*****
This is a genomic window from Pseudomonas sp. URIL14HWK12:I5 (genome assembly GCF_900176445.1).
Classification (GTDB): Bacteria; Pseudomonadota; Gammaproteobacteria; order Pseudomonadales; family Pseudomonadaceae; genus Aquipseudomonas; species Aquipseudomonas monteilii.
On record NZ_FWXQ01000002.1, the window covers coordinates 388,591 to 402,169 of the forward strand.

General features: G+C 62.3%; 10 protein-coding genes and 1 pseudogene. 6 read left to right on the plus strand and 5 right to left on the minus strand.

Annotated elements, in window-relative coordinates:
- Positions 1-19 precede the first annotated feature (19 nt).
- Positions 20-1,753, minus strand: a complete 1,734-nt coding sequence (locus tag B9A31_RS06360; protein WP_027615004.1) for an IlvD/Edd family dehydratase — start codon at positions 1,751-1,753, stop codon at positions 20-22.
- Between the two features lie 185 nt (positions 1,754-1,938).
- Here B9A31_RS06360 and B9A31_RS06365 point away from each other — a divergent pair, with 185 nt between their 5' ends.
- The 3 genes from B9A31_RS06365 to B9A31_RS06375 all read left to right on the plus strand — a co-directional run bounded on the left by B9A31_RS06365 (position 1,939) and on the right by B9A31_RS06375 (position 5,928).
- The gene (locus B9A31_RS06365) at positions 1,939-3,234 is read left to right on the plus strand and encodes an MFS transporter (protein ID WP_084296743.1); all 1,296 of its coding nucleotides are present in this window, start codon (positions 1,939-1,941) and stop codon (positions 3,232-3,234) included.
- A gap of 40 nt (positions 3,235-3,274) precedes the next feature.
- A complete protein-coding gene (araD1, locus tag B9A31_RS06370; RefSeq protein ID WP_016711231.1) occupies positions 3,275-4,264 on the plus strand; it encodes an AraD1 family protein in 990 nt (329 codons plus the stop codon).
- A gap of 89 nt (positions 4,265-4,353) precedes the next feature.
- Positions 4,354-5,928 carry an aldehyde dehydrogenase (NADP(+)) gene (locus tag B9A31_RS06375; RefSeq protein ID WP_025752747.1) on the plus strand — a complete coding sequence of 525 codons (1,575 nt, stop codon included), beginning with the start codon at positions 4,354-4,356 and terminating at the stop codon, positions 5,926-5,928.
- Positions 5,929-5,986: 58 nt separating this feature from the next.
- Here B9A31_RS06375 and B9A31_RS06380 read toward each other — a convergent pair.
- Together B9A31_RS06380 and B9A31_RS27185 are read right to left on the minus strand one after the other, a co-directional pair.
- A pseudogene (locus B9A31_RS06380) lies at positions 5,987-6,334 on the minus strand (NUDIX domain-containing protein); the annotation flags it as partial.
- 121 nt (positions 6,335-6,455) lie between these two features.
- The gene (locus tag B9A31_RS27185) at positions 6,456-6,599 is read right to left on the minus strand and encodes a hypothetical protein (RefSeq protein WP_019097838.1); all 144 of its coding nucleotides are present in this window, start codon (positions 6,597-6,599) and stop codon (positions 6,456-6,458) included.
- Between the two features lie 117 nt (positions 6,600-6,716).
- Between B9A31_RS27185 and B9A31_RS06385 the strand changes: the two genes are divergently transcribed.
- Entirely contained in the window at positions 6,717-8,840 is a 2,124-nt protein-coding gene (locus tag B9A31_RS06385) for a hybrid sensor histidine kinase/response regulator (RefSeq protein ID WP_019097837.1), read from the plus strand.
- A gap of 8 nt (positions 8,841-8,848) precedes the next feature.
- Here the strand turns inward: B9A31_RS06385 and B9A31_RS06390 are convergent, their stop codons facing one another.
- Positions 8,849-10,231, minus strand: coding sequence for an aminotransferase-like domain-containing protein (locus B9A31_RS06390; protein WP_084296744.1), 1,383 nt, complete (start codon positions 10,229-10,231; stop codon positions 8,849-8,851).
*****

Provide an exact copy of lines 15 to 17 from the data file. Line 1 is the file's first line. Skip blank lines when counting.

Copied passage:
- Positions 4,354-5,928 carry an aldehyde dehydrogenase (NADP(+)) gene (locus tag B9A31_RS06375; RefSeq protein ID WP_025752747.1) on the plus strand — a complete coding sequence of 525 codons (1,575 nt, stop codon included), beginning with the start codon at positions 4,354-4,356 and terminating at the stop codon, positions 5,926-5,928.
- Positions 5,929-5,986: 58 nt separating this feature from the next.
- Here B9A31_RS06375 and B9A31_RS06380 read toward each other — a convergent pair.